In an agreement announced yesterday, BP has agreed to pay $13,027,000 in penalties and to abate remaining safety violations by the end of 2012. The agreement resolves 409 of the 439 citations issued by the agency following the refinery fire and explosion, which killed 15 workers and injured 170 other people.
In 2005: OSHA cited BP for a then-record $21 million, and BP agreed to identify and correct safety deficiencies at the plant.
In 2009: A follow-up investigation four years later found improvements, but determined that the company had failed to correct many items. That led to OSHA issuing 270 failure-to-abate notices (with penalties of $30.7 million) and 439 willful violations of the agency’s PSM standard, including failing to follow industry-accepted engineering practices for pressure relief safety systems. The latter citations carried total proposed penalties of $30.7 million.
In 2010: BP agreed to pay a penalty of $50.6 million to resolve the failure-to-abate notices; to hire independent experts to monitor its efforts; to allocate $500 million to ensure safety at the Texas City refinery.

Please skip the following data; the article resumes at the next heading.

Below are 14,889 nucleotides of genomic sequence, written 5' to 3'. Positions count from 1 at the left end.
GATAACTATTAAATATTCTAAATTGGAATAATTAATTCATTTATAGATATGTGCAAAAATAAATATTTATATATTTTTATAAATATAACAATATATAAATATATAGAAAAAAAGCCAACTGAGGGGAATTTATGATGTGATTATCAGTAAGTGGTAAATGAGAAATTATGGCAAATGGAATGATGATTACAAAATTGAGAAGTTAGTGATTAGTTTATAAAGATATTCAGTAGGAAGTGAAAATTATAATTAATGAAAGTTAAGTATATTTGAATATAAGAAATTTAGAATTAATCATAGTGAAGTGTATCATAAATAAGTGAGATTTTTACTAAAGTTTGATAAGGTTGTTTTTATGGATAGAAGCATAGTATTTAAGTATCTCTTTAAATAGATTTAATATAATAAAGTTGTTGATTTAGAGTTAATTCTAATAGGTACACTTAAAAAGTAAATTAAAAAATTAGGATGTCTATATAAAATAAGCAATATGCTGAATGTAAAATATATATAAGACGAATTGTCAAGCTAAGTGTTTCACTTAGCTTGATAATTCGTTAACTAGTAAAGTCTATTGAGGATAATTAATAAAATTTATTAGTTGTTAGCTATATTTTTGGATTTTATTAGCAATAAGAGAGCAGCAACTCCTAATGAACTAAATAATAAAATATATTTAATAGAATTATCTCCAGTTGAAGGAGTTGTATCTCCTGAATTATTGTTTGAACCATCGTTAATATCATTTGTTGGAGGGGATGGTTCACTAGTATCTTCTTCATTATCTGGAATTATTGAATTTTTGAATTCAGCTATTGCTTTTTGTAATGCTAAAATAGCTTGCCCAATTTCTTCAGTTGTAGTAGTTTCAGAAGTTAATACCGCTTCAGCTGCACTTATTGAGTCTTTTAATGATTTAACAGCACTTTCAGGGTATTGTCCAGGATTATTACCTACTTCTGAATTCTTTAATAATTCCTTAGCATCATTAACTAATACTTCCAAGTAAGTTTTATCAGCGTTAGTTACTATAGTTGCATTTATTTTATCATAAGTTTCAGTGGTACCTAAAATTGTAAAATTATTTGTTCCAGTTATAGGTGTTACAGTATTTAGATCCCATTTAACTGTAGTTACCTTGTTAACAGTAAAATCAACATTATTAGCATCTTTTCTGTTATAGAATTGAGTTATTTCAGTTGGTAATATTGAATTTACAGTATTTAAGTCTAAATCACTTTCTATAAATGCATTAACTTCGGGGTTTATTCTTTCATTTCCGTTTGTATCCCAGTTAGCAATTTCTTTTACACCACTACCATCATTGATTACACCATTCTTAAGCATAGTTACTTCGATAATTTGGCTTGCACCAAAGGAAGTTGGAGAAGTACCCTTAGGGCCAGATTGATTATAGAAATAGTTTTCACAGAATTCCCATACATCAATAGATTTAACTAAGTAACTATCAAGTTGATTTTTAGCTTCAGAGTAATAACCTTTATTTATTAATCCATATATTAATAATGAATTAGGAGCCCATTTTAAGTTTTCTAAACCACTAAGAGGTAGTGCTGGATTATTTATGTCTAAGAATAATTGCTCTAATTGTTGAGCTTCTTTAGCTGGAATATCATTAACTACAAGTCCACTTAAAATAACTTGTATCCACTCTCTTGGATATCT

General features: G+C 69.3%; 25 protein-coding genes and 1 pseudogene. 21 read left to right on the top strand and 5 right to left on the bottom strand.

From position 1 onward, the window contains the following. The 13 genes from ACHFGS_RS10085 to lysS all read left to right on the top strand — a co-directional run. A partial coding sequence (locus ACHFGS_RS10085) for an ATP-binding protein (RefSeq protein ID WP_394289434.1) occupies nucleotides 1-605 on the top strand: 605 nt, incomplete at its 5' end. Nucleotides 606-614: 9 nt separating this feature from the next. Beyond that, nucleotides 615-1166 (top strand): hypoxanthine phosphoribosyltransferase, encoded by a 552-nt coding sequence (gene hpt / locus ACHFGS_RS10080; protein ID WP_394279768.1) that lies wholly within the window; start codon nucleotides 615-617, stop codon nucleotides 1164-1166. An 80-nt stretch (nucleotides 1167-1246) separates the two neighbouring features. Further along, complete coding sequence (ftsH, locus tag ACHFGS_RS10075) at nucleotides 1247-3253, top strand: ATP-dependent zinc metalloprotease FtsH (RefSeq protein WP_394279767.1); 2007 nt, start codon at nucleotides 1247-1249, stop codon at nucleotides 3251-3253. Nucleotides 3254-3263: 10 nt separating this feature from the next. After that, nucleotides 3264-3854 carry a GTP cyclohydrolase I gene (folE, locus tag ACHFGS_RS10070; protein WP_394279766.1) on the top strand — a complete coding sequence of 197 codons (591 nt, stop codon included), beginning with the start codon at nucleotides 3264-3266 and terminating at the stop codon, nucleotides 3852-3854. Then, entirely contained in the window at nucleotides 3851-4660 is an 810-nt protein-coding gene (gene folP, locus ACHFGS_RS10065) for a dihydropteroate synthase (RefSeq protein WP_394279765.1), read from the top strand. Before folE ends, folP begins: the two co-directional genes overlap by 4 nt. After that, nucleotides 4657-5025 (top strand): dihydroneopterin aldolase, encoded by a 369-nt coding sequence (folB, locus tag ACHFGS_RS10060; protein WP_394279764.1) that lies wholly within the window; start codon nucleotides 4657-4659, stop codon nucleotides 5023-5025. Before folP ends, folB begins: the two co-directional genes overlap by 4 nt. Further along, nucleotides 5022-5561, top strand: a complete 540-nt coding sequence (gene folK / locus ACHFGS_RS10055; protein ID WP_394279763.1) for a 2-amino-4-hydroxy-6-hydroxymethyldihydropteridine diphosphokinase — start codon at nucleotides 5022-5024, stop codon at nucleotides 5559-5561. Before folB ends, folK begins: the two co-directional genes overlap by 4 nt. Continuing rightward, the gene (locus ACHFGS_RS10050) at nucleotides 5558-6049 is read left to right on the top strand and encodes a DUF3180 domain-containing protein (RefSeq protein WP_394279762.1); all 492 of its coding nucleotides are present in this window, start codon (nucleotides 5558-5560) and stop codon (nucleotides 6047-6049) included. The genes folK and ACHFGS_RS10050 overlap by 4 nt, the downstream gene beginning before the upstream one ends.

Yesterday: Under the agreement announced yesterday, all violations covered in this settlement have been corrected or will be corrected by Dec. 31, 2012, using the procedures established under the 2010 agreement.
Some 110 citations were withdrawn because BP provided additional documentation showing several pieces of equipment originally cited were not covered by the PSM standard, were out of service at the time of the inspection or met the applicable Recognized and Generally Accepted Good Engineering Practices requirements. BP’s documentation was reviewed and verified by OSHA and independent third-party experts.
“BP is committed to workplace safety. A strong relationship with OSHA is part of that commitment,” said Iain Conn, BP’s global head of Refining & Marketing. “We respect OSHA and have worked to address their concerns in this latest agreement. Our aim is to be a leader in process safety and we look forward to continuing our cooperation with OSHA to create an even safer workplace in BP and in our industry as a whole.”
Secretary of Labor Hilda L. Solis said the ultimate goal of the agreement is to protect workers.
“For the workers at BP’s Texas City refinery, this settlement will help establish a culture of safety. The workers who help keep our nation’s oil and gas industries running deserve to go to work each day without fear of losing their lives.”